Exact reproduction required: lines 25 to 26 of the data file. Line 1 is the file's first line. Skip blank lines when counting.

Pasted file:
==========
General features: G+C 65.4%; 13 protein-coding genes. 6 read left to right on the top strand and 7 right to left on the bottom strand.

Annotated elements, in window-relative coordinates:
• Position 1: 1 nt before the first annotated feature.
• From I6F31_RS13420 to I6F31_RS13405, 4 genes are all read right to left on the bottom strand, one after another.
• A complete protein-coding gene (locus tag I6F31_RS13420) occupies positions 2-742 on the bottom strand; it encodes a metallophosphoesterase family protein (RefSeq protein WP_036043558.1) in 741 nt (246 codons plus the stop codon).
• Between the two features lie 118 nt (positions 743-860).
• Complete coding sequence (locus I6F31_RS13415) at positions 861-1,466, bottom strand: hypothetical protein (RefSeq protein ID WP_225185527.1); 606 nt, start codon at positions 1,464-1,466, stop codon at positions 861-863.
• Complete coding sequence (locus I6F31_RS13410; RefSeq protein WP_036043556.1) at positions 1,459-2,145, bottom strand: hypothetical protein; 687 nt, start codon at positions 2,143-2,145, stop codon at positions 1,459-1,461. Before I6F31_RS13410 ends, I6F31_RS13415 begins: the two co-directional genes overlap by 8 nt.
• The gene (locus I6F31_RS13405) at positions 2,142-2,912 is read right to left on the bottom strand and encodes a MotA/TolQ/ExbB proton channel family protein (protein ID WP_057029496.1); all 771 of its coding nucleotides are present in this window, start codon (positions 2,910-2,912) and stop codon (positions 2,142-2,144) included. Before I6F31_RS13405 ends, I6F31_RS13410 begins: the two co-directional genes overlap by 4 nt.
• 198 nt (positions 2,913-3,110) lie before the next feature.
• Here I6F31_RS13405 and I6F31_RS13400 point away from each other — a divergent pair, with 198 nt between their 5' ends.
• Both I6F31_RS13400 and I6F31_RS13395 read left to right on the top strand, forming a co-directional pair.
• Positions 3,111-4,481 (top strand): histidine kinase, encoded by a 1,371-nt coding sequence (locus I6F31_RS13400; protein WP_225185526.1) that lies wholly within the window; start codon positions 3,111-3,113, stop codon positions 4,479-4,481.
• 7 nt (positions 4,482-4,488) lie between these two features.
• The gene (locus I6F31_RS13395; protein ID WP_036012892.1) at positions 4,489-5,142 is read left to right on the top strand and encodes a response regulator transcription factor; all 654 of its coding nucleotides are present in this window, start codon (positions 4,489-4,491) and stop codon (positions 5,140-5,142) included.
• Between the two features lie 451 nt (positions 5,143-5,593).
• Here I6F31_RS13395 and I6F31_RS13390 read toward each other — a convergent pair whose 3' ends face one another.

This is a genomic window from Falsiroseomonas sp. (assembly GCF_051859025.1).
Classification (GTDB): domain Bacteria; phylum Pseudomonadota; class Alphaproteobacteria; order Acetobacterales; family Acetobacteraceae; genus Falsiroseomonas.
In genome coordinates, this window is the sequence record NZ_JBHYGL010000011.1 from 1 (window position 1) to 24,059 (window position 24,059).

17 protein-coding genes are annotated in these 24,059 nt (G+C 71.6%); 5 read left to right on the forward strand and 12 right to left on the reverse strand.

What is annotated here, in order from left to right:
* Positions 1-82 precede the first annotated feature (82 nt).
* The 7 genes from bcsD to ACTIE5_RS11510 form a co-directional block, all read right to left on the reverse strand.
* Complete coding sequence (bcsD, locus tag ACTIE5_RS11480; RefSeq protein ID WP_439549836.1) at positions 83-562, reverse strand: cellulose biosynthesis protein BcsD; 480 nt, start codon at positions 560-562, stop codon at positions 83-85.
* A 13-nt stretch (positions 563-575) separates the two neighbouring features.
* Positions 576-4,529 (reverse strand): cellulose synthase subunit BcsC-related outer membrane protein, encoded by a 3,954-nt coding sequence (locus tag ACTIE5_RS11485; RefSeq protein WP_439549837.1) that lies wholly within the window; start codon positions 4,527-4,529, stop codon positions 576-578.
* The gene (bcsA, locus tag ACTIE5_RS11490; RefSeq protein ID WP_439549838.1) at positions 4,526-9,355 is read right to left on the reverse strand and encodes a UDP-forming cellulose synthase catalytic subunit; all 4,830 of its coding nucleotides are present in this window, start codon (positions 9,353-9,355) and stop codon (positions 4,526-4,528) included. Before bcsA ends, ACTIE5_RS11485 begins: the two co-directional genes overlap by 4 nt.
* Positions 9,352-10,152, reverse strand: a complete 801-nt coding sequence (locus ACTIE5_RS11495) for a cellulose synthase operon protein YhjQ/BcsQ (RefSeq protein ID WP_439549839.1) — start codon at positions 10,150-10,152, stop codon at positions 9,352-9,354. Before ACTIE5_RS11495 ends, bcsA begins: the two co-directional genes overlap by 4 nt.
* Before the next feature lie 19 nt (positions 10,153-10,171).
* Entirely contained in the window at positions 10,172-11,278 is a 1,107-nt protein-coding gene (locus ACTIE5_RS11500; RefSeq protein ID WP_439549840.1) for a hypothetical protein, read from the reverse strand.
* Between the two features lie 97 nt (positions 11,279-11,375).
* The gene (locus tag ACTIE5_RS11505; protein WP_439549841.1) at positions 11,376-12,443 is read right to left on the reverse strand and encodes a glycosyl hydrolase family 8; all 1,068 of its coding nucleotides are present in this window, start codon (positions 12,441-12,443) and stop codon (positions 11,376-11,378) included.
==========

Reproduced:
* Complete coding sequence (bcsD, locus tag ACTIE5_RS11480; RefSeq protein ID WP_439549836.1) at positions 83-562, reverse strand: cellulose biosynthesis protein BcsD; 480 nt, start codon at positions 560-562, stop codon at positions 83-85.
* A 13-nt stretch (positions 563-575) separates the two neighbouring features.